Sunday, January 06, 2008

On Structure

One of my friends who happens to be a fine YA novelist often finds herself bewildered by the notion of structure.

"I suck at structure," she laments each time she reviews one of her works-in-progress. "What is structure, anyway?"

It's a question every writer has to ask at some point in the writing process... in order to understand why a story works or fails to work.

If you feel your story lacks something but can't figure out what exactly--why your attention is flagging, say, or why you fear your reader's attention might turn back to the TV screen--maybe it's time, like my friend, to examine your story's structure.

What is structure?

Well, structure is like a ladder that your characters climb, rung by rung. Or maybe a better way to think of it is like an envelope holding the elements of your story in place.

It's the skeleton...the bones...on which the story is built.

What's the key to building a solid structure?

Well, it's not just a matter of assembling a random sequence of scenes. No, the scenes need to increase in tension, rising in action or drama or mystery, building suspense over the course of the story.

The characters and the events of the plot must fit together like the interlocking pieces of a suspension bridge whose structure is designed so the tension actually holds the pieces together and strengthens the bridge.

Character and plot together form the structure for your tale. How? By setting up a confrontation of opposites (i.e., tension) based on two questions: 1) what does your character want, and 2) what's keeping her from getting it?

How you answer these questions will determine whether your story's structure is strong and sturdy... or weak and flimsy.

What makes for a strong structure?

Struggle and desire.

That is, what a character wants, and how much she must struggle to overcome greater and greater obstacles that stand in her way of attaining the object of her desire.

Not every desire, however, translates into a compelling story.

Nor is every struggle of interest.

Searching for a box of frozen peas in the freezer, for instance, is less compelling than searching for the key to buried treasure.

And struggling to climb the monkey-bars in a playground is less compelling than struggling to scale the side of a 100-story skyscraper in a lightening storm.

Structure--a sturdy structure--is formed by finding a way to meld these two factors (what your character wants and her struggle to obtain whatever it is she wants) in a compelling way.

To make your story compelling, you have to find a way to make life difficult for your character. Why? Because the more difficulties she encounters, the more sympathy you will arouse in your reader.

You'll know your story's structure is sound when your reader begins to worry about the character... and starts to care about whether she reaches her goal.

One way to understand structure is to study how other writers build tension into their stories.

Try to define what the character wants as early as possible.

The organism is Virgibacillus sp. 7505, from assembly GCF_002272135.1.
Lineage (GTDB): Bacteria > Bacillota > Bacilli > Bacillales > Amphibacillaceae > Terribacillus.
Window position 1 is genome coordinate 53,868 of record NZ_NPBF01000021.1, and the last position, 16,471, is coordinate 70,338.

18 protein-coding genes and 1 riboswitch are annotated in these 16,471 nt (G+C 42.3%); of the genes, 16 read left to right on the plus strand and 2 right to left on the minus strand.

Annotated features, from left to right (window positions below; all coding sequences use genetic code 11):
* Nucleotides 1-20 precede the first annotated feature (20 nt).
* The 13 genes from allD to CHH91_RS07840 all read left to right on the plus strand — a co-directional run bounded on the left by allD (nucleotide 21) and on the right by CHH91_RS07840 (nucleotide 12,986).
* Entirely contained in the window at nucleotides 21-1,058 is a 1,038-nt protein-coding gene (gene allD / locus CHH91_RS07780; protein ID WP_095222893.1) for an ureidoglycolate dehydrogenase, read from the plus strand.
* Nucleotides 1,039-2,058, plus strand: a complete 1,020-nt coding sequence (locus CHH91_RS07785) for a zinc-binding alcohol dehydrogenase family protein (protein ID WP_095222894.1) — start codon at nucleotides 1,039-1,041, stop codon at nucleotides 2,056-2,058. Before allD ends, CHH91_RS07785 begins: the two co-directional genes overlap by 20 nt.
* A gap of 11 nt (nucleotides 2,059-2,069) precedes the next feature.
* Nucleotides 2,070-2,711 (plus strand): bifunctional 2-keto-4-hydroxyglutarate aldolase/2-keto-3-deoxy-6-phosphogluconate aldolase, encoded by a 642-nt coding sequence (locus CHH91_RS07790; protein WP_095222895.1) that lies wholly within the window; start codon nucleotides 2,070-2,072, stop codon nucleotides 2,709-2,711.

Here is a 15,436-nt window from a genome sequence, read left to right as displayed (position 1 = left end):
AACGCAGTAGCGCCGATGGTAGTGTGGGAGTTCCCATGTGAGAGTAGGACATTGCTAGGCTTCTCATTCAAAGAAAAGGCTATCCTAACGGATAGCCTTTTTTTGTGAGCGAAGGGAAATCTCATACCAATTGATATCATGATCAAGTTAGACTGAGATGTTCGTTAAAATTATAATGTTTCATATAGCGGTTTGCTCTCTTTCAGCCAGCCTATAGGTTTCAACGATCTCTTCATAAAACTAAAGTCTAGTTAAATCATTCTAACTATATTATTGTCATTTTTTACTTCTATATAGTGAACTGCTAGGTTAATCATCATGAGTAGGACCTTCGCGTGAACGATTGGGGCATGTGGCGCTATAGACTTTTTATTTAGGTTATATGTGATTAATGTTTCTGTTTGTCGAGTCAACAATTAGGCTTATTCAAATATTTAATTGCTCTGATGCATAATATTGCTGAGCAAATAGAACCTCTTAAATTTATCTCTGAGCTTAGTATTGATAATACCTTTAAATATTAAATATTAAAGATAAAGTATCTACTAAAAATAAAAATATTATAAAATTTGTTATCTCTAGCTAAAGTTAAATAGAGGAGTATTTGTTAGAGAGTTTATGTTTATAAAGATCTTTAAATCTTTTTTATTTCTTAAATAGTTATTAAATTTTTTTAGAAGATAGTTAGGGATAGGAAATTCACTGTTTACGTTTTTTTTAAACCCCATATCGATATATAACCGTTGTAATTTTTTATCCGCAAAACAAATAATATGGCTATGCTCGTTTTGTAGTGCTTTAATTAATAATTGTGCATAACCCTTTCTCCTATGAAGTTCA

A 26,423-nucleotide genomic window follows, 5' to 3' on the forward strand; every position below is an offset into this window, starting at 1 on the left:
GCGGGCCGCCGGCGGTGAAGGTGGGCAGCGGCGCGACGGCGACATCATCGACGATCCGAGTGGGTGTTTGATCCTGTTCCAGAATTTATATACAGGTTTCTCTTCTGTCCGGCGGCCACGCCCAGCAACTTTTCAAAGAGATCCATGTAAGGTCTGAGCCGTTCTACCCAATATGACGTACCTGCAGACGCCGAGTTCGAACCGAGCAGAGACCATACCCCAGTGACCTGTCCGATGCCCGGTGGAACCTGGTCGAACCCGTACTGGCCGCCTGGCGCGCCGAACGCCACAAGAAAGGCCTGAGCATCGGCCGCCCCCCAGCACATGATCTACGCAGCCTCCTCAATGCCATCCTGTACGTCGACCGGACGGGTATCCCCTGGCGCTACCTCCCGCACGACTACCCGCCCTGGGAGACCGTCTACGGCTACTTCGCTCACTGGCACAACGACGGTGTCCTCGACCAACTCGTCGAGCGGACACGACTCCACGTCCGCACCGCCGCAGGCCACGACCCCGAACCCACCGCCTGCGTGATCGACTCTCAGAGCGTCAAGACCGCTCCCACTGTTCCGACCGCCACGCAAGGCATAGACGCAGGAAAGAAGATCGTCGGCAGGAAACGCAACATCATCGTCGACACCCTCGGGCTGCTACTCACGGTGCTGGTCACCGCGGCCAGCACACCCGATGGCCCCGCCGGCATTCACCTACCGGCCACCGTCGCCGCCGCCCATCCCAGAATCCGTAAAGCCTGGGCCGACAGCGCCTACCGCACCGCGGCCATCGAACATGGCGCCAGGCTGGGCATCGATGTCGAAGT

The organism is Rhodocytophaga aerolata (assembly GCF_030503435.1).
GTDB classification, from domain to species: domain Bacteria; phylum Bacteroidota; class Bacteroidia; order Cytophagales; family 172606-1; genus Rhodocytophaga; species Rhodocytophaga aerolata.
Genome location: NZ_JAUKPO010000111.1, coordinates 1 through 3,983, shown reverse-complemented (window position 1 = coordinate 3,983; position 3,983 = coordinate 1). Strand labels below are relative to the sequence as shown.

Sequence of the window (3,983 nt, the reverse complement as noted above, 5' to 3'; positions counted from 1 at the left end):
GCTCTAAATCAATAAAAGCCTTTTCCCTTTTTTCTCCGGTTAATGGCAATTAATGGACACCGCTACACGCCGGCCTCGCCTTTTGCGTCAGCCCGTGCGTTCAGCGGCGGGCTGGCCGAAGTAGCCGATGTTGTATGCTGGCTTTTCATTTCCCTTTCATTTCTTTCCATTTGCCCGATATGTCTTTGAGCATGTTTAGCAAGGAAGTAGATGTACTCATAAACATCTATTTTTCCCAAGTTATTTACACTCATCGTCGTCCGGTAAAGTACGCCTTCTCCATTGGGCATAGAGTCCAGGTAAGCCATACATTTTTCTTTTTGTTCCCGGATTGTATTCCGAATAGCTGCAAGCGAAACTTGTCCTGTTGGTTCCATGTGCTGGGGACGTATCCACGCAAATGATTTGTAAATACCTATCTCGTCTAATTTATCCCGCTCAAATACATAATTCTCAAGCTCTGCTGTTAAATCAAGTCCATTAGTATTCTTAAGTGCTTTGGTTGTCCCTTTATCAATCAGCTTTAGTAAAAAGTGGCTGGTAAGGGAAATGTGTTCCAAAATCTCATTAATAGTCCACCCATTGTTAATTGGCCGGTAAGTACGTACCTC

Then look to see what's keeping the character from reaching her goals.

That spark of conflict (or tension)... between what the character wants and what keeps her from getting it... is where you'll find the foundation-stone of a story's structure.

To learn more about structure, take a look at these sites:
http://www.skotos.net/articles/PlotStrategies.html
http://www.skotos.net/articles/TTnT_22.html
http://www.musik-therapie.at/PederHill/Structure&Plot.htm
http://rose-green.blogspot.com/2007/11/plotstructure-series-part-iii.html
http://www.allycarter.com/2006/07/story-structure-acts-and-plot-points.html
http://www.writersstore.com/article.php?articles_id=30
http://www.davidalexandersmith.com/writing/plotstrc.html

7 comments:

Barbara O'Connor said...

Great post, Bruce.

I often study screenwriting to help with structure. One of my favorite books is MAKING A GOOD SCRIPT GREAT by Linda Seger. I find that scripts are similar to children's books in that they must be well-paced and relatively short - and the action carries them along.

Thanks for all the great links.
Barbara

Bruce said...

Barbara,

You're so right. Screenwriting books are an excellent way to study structure.

Thanks for suggesting the Seger title. (She has more than one, I think, that readers might enjoy.)

Syd Field has written a number of books on screenwriting and seems to have a loyal following, too. I've got his books on my shelf to turn to when I get stumped on a structural issue.

One of the best books that I've found is Screenwriters on Screenwriting: The Best in the Business Discuss Their Craft, ed. by Joel Engel (Hyperion, 1995). Try to get a copy if you can. I think you might enjoy it.

Bruce

Rose Green said...

Excellent points, Bruce. It's those two things together that give you the emotional heart of a story as well, and tie the reader to your characters. Thanks for the post!

Jude said...

Bruce,

My plan was to take the Christmas tree down today...then I sat down to read this week's Wordswimmer.
I have been submerged for the past two and a half hours in the sea of information you presented in this post -- taking notes on everything from Aristotle to plot strategies (including a wonderful plot checklist from Cheryl Klein -- a site I've added to "my favorites.") I've resurfaced for air and to send this fan letter, but I'll be going back for more. Thank you for this wonderful gift, Bruce! If my tree is still up by Easter, it's all your fault! : )

Bruce said...

Rose,
The emotional heart of the story... that's a subject well worth exploring in a future post! Thanks for stopping by and sharing your thoughts.

Jude,

Glad to help out. Maybe you'll start a new tradition with a tree at Easter! :)

Eric said...

I just found you. Thanks for the well-composed and helpful article.

Bruce said...

Eric
Thanks for stopping by.